In a well-developed field _ like, say, solid-state physics or microbiology _ it makes sense to develop ideas in a deductive, Euclidean manner, without introducing side hypotheses and without musing about philosophical implications. But evolutionary theory, neuroscience and cognitive psychology are all in phases of rapid, tumultuous development -development regarding basic conceptual premises as well as technical details. Given this, it seems to me very appropriate to adopt an attitude

of openness to new ideas, even those which seem unlikely at first. At any rate, that is the spirit in which these side hypotheses are offered.

A Note on Style

The ideas discussed in the following pages are intensely interdisciplinary. However, very few readers will possess an expertise in more than one or two of the relevant fields. This dictates a rather less formal style than would be appropriate for a specialist journal. Terminology is kept to a minimum; it is introduced only where absolutely essential for clarity.

    In addition, I have taken a relatively relaxed attitude toward the mathematics and computer science involved. The definition-theorem-proof format has been avoided, along with the implementation details of computer simulations. My aim here is to present some new ideas about the nature of evolving systems. Often mathematics is a necessary tool, and often the results of computer simulations are important pieces of evidence. However, the ideas are the main point, not the details of the mathematics or the computer work. This does not imply a lack of rigor _ all terms are precisely defined, either in the text or in standard references. And my own computer experiments (which mainly regard peripheral topics) are described in sufficient detail that the adequately expert reader might replicate them on his or her own. However, wherever possible I have given an intuitive discussion in place of a mathematical derivation or a table of computer results.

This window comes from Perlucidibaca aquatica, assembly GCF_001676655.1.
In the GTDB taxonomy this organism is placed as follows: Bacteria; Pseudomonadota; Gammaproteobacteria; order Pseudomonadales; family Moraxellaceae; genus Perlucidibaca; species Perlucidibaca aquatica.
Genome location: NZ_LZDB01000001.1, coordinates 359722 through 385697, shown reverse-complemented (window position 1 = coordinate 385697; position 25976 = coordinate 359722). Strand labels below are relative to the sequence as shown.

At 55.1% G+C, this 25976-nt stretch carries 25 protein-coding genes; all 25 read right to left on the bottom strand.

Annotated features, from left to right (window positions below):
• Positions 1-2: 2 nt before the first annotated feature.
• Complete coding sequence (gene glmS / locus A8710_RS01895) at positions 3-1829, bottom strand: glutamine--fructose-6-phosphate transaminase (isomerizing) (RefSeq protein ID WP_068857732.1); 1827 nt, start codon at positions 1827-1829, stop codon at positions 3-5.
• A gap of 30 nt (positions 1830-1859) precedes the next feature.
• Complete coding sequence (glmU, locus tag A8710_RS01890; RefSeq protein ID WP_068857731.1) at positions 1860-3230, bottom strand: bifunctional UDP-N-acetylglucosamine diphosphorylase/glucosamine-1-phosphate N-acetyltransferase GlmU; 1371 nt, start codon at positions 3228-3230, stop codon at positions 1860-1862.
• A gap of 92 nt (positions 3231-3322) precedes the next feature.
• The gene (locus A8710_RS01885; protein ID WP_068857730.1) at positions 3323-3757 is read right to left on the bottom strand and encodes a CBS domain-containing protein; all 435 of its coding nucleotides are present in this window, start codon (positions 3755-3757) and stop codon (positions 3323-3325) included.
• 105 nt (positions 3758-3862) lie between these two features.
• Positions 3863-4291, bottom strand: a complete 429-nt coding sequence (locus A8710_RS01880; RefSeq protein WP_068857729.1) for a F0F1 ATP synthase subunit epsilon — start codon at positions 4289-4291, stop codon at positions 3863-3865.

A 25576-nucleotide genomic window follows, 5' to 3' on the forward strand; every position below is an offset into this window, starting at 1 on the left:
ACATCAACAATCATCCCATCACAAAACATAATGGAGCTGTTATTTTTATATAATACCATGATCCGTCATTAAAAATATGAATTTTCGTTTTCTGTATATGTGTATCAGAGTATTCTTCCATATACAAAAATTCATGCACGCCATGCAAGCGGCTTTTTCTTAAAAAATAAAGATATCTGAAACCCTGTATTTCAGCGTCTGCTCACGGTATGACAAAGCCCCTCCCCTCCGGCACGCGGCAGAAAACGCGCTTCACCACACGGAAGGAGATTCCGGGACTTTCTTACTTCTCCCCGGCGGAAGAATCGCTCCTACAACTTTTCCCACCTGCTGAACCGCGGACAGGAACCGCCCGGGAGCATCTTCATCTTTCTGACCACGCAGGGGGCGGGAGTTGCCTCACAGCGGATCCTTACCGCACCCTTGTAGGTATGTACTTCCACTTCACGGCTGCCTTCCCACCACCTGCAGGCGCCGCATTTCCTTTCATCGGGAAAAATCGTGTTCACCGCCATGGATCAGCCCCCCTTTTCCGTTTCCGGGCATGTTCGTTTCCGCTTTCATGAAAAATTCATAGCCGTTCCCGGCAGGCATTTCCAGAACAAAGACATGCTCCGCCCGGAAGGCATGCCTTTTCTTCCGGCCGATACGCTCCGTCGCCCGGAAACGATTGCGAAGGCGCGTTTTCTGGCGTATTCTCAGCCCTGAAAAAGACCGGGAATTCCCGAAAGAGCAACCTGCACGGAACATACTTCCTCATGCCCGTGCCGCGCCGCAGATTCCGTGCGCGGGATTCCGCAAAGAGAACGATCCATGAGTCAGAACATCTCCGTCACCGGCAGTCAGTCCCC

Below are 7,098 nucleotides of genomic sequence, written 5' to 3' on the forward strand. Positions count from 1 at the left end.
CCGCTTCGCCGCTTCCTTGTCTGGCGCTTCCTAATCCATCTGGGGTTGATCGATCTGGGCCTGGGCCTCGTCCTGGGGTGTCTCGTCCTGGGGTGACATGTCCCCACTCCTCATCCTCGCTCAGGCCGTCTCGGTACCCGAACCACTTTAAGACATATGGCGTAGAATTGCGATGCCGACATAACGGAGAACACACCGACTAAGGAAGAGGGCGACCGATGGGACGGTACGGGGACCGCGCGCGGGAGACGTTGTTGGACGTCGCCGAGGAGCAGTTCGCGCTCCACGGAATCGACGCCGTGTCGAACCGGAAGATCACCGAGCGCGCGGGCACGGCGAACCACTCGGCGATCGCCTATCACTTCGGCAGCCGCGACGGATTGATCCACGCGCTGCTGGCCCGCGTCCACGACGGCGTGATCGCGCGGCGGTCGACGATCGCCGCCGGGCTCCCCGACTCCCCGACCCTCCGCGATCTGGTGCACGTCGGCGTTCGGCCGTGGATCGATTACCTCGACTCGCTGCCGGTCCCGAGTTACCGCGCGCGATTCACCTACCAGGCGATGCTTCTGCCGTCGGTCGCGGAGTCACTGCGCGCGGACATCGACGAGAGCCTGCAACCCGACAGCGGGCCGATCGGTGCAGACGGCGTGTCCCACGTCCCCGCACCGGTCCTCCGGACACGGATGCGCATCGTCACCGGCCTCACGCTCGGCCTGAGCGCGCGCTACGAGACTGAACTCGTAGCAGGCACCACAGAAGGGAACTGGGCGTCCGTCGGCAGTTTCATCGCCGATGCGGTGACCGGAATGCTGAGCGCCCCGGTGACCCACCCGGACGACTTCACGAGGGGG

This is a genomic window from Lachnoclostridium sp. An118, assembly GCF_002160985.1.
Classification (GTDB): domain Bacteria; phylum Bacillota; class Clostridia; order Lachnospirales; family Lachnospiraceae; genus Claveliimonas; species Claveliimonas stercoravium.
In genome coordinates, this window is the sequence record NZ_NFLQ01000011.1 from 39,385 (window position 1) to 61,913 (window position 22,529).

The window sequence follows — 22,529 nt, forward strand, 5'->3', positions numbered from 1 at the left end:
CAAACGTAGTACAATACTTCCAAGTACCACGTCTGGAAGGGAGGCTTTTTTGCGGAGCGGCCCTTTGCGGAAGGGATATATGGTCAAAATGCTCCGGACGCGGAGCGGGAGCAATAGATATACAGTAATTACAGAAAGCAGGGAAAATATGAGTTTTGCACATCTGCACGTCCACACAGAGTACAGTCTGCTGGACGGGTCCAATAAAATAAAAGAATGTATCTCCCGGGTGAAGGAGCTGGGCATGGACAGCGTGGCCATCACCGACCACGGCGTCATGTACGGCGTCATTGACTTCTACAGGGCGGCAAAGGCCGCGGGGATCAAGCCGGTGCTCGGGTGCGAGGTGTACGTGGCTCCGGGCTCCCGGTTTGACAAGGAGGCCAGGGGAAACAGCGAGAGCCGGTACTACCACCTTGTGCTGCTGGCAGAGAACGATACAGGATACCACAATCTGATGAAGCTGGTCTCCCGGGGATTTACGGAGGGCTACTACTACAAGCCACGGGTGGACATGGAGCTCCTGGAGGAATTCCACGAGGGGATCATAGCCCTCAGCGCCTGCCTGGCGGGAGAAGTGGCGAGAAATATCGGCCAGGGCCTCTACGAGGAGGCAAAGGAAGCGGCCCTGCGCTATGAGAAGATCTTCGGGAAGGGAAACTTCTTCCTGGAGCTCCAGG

Even if these efforts at simplification are successful, there is no way to avoid the inherent complexity of the arguments which this book exists to present. In order help these difficult arguments go down more smoothly, let me begin by presenting a synopsis of the more important points. This synopsis is highly compressed, and it is a lot drier than the material which it compresses (I hope!). But if it gives the reader even a vague idea of what the following pages hold in store, it will have served its purpose.

    1) We begin with Gregory Bateson's Metapattern (borrowed from Charles S. Peirce), an ontological axiom which states that the stuff of the biological world is pattern. Concepts from the theory of computation are used to make this axiom mathematically and conceptually precise.

    The important concept of emergent pattern is defined: a pattern emerges between two entities if it is present in the combination of the twoentities, but not in either of the entities separately. And the structural complexity of an entity is defined as the "total amount" of pattern in it. If the Metapattern is accepted, then these two concepts become essential to any analysis of biological reality.

    2) We turn from these abstractions to a concrete biological example: the mammalian immune system. The theory of clonal selection states that immune systems evolve by natural selection; using the computer simulations of Alan Perelson, Rob deBoer and their colleagues as a guide, we inquire as to the exact nature of this evolution. We conclude that, in immune systems, survival is roughly proportional to emergence: those antibodies which generate a large amount of emergent pattern in conjunction with other antibodies, will tend to survive.

    3) It is argued that this correlation between emergence and survival also applies to the evolution of species: that an organism which generates a large amount of emergent pattern in conjunction with its environment will tend to survive. Since the environment of each organism consists partially of other organisms, this implies that an ecosystem is an enormously complex "system of pattern equations." This principle is illustrated with biological examples.